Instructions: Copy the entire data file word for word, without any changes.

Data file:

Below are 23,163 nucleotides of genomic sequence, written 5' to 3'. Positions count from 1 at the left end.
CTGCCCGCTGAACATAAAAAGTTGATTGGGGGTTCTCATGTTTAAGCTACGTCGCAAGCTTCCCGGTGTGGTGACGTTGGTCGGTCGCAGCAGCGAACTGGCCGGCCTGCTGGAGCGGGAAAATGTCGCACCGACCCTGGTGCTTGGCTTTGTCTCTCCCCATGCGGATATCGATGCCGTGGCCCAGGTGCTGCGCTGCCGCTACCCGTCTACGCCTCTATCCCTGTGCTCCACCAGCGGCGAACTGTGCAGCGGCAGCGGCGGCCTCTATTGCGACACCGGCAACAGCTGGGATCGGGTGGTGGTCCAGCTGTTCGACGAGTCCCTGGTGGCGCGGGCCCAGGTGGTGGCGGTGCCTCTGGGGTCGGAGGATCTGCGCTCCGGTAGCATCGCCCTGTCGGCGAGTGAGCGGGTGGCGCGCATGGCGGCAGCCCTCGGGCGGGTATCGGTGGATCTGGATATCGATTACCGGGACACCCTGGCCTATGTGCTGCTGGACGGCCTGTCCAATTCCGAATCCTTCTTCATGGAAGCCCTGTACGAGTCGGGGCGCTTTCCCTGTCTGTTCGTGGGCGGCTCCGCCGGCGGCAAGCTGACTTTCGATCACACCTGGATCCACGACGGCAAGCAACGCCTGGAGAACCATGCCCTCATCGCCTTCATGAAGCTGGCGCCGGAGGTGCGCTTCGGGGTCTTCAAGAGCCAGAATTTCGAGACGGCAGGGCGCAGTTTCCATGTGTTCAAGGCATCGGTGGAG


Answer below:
Below are 23,163 nucleotides of genomic sequence, written 5' to 3'. Positions count from 1 at the left end.
CTGCCCGCTGAACATAAAAAGTTGATTGGGGGTTCTCATGTTTAAGCTACGTCGCAAGCTTCCCGGTGTGGTGACGTTGGTCGGTCGCAGCAGCGAACTGGCCGGCCTGCTGGAGCGGGAAAATGTCGCACCGACCCTGGTGCTTGGCTTTGTCTCTCCCCATGCGGATATCGATGCCGTGGCCCAGGTGCTGCGCTGCCGCTACCCGTCTACGCCTCTATCCCTGTGCTCCACCAGCGGCGAACTGTGCAGCGGCAGCGGCGGCCTCTATTGCGACACCGGCAACAGCTGGGATCGGGTGGTGGTCCAGCTGTTCGACGAGTCCCTGGTGGCGCGGGCCCAGGTGGTGGCGGTGCCTCTGGGGTCGGAGGATCTGCGCTCCGGTAGCATCGCCCTGTCGGCGAGTGAGCGGGTGGCGCGCATGGCGGCAGCCCTCGGGCGGGTATCGGTGGATCTGGATATCGATTACCGGGACACCCTGGCCTATGTGCTGCTGGACGGCCTGTCCAATTCCGAATCCTTCTTCATGGAAGCCCTGTACGAGTCGGGGCGCTTTCCCTGTCTGTTCGTGGGCGGCTCCGCCGGCGGCAAGCTGACTTTCGATCACACCTGGATCCACGACGGCAAGCAACGCCTGGAGAACCATGCCCTCATCGCCTTCATGAAGCTGGCGCCGGAGGTGCGCTTCGGGGTCTTCAAGAGCCAGAATTTCGAGACGGCAGGGCGCAGTTTCCATGTGTTCAAGGCATCGGTGGAG